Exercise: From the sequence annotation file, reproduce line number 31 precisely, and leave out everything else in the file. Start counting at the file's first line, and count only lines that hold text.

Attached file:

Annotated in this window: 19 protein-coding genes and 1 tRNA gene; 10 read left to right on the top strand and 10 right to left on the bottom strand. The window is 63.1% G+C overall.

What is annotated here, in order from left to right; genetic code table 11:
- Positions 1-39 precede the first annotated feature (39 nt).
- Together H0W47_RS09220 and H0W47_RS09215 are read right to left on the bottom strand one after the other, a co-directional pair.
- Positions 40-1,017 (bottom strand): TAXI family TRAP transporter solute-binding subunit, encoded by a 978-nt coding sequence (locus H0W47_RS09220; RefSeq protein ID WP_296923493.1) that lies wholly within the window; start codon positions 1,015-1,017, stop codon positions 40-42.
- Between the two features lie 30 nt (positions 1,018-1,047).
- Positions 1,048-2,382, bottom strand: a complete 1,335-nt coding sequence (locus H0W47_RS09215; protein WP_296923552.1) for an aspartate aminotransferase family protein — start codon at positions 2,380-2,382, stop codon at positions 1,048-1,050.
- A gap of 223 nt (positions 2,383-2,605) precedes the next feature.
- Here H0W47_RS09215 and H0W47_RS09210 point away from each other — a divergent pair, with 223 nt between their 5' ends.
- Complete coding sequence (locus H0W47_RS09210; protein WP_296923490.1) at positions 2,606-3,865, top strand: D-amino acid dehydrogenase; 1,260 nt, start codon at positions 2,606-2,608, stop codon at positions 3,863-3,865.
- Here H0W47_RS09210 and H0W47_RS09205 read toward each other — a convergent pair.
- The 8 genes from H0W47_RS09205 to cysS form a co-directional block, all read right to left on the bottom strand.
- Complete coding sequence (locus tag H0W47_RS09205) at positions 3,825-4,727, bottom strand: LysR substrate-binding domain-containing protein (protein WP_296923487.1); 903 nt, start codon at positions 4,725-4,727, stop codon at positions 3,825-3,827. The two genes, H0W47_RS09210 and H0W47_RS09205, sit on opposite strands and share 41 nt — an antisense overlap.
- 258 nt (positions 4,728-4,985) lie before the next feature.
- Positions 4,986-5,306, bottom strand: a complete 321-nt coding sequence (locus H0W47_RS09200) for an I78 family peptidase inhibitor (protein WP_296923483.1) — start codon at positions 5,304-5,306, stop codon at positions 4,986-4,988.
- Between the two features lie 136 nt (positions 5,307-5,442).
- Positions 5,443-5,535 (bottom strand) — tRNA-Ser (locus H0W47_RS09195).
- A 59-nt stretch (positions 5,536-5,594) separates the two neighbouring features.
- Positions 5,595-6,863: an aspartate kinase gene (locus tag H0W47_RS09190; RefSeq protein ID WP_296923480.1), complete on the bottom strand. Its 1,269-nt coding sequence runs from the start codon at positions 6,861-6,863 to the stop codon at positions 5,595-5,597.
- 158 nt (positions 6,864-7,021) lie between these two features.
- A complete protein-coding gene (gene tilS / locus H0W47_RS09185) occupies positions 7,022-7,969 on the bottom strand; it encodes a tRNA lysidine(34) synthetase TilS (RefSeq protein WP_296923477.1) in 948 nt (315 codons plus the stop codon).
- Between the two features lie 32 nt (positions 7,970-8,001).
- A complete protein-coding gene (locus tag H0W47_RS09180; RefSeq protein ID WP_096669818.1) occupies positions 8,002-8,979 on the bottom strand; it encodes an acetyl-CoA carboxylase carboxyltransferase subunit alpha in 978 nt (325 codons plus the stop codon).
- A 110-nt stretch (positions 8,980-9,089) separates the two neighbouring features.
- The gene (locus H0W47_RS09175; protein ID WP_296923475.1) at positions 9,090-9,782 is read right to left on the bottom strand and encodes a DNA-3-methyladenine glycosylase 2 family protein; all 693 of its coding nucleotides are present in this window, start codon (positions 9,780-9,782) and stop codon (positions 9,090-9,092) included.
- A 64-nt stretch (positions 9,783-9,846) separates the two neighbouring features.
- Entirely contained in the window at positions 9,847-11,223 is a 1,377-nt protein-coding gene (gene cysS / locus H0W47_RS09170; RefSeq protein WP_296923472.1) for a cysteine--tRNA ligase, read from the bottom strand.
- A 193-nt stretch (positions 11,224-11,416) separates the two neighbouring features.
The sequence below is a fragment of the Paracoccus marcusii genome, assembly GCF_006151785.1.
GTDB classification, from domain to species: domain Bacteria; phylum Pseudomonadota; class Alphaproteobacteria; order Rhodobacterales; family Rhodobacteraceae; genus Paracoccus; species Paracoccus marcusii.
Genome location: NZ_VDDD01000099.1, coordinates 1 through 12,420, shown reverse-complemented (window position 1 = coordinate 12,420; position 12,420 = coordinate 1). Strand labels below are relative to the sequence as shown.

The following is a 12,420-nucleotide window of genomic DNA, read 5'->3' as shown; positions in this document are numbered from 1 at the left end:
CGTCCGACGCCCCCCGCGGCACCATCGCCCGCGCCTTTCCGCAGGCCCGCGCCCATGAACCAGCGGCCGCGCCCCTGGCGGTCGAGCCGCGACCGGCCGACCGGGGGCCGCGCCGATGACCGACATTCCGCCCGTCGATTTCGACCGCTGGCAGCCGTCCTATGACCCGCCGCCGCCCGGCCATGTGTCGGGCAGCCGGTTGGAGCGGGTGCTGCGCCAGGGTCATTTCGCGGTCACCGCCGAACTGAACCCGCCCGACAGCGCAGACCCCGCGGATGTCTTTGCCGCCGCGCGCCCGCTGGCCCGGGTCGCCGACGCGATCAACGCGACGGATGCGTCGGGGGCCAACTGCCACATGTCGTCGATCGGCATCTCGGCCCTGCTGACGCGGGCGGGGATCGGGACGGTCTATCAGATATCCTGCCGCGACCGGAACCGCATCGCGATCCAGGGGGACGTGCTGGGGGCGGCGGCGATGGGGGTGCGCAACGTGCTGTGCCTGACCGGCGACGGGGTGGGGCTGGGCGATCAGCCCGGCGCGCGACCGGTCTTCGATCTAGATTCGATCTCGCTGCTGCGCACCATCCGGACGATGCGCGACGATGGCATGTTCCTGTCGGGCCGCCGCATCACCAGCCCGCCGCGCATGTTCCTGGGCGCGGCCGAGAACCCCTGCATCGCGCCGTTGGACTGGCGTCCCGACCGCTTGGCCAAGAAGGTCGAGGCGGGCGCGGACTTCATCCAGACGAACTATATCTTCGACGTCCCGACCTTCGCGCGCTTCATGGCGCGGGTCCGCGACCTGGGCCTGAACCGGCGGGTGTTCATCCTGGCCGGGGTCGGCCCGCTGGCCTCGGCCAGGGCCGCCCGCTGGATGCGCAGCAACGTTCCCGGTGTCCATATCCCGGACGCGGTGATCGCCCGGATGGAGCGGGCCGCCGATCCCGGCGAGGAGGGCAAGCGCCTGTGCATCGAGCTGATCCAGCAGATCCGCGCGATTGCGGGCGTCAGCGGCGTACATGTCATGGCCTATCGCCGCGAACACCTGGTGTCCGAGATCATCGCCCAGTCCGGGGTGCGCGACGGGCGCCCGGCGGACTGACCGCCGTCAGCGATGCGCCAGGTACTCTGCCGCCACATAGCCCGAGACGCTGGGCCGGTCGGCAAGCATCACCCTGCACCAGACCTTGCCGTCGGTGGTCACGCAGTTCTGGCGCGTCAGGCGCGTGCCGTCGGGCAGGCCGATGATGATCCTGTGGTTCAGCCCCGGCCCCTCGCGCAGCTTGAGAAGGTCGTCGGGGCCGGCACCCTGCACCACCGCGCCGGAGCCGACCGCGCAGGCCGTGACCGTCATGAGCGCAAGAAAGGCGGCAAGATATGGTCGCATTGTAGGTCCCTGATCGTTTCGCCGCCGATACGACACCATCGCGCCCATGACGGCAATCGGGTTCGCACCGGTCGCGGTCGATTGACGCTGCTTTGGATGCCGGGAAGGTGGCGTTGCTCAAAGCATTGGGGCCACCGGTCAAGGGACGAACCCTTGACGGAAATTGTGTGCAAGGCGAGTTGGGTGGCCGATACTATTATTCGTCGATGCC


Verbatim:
Genome location: NZ_VDDD01000099.1, coordinates 1 through 12,420, shown reverse-complemented (window position 1 = coordinate 12,420; position 12,420 = coordinate 1). Strand labels below are relative to the sequence as shown.